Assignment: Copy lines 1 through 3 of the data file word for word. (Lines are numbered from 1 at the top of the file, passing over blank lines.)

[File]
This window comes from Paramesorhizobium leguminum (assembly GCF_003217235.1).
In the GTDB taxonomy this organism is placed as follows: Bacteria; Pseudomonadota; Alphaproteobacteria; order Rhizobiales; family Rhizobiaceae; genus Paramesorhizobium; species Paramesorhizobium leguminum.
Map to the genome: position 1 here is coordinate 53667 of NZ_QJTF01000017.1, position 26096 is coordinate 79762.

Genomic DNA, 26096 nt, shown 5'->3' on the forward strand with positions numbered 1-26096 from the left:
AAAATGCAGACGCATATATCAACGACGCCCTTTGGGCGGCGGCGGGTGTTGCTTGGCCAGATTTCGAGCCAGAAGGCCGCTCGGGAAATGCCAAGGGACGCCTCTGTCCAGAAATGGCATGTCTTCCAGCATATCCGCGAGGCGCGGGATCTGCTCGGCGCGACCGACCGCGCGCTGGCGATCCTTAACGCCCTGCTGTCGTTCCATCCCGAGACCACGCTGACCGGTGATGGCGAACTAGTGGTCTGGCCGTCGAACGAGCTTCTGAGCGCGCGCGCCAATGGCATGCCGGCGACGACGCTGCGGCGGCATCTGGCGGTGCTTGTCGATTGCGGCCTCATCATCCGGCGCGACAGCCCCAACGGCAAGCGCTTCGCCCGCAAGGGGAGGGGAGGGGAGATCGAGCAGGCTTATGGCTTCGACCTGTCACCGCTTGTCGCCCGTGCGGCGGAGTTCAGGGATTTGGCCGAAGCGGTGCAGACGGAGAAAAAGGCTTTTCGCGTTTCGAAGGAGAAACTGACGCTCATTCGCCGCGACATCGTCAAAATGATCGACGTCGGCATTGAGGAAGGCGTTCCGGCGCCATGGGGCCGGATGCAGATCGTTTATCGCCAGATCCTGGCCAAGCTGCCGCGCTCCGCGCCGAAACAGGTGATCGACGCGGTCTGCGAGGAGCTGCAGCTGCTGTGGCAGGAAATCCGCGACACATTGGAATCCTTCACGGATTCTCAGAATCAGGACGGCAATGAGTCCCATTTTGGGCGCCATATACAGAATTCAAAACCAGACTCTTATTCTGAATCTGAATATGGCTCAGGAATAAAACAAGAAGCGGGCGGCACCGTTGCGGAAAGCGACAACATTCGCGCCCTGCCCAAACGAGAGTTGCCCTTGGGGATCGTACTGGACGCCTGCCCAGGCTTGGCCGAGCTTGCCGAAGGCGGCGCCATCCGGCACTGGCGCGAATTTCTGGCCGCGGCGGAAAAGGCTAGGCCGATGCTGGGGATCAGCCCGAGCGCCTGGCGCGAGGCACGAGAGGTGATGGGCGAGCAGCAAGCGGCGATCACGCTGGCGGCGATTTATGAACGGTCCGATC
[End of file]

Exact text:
This window comes from Paramesorhizobium leguminum (assembly GCF_003217235.1).
In the GTDB taxonomy this organism is placed as follows: Bacteria; Pseudomonadota; Alphaproteobacteria; order Rhizobiales; family Rhizobiaceae; genus Paramesorhizobium; species Paramesorhizobium leguminum.
Map to the genome: position 1 here is coordinate 53667 of NZ_QJTF01000017.1, position 26096 is coordinate 79762.